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HRC40 | States should defend environmental human rights defenders

We all want to breathe clean air, drink safe water, and to be able to provide sustenance and a healthy, dignified life for our families. Human survival and well-being rests on a biodiverse and healthy environment and a safe climate. Environmental human rights defenders help us to achieve that - they defend the planet and their communities from the impact of harmful resource extraction or pollution by unscrupulous companies or governments. Their work is essential to attaining the sustainable development goals and ensuring that no-one is left behind.

ISHR update: The draft resolution on environmental human rights defenders has now been formally ‘tabled’ at the Human Rights Council, meaning it is scheduled for consideration and adoption by the Council on 22 and 23 March. The draft resolution is a timely and important statement on the vital role of environmental human rights defenders in safeguarding biodiversity, addressing climate change, achieving sustainable development and promoting and protecting all human rights.

However, while the resolution contains some important elements, several of the below civil society asks are still missing. In particular, the resolution should :

· more clearly identify and name the root causes and perpetrators at the heart of the insecurity facing environmental human rights defenders;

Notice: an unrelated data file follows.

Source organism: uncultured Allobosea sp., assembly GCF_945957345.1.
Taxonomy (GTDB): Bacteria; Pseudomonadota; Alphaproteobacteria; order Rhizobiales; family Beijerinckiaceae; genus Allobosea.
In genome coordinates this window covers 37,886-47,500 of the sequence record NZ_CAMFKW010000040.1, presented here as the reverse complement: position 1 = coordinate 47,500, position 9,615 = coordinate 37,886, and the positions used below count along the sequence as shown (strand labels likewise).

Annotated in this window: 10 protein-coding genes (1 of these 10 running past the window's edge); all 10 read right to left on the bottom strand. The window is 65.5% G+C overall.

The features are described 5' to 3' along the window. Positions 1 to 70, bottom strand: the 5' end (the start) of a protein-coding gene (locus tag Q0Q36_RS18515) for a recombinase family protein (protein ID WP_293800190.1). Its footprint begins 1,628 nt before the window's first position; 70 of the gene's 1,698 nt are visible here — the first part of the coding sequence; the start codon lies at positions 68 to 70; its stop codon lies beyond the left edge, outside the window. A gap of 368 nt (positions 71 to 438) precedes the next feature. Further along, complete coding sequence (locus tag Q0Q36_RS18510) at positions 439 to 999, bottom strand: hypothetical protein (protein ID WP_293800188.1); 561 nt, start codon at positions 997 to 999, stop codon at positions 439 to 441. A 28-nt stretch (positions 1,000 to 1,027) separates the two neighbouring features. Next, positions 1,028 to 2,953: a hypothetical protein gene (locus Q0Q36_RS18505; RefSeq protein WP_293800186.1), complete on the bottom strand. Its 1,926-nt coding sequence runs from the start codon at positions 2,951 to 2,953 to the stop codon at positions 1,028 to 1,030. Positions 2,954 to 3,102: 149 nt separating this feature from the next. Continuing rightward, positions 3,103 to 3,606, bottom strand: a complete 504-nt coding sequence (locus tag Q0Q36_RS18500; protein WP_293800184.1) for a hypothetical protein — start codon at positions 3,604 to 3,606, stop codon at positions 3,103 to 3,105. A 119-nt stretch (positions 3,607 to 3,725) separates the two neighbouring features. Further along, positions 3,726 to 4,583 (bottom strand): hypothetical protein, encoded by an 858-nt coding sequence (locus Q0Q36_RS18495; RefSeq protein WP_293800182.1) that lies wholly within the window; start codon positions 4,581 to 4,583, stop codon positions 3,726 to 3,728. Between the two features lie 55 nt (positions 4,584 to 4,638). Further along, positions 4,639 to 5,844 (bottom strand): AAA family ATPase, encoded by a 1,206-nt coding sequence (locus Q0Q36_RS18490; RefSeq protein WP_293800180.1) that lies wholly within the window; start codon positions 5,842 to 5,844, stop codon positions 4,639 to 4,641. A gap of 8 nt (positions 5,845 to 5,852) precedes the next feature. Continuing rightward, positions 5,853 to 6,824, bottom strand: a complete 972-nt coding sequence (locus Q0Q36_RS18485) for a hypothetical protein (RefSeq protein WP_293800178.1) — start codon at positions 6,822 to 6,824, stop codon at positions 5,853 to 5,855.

· increase the demands on States and businesses with regard to conducting due diligence on business and development activities; and

· include specific calls on investors and development finance institutions to use their influence to better protect environmental human rights defenders.

As the negotiations at the Human Rights Council enter their final phase, ISHR calls on all States and civil society to continue to push for the inclusion of key civil society asks, and to use the remaining days to work towards the adoption of a strong resolution on environmental human rights defenders. The resolution, as currently drafted, is an important step but does not yet represent the unequivocal signal in support of environmental activists the Council should send.

Civil society* from across the world are calling on all UN Member States to demonstrate their support to environmental human rights defenders.

At its current 40th session, the Human Rights Council is discussing a draft resolution on environmental human rights defenders. This is a timely and important initiative as UN agencies, human rights organisations and the media have documented unprecedented killings and attacks against people defending land and the environment.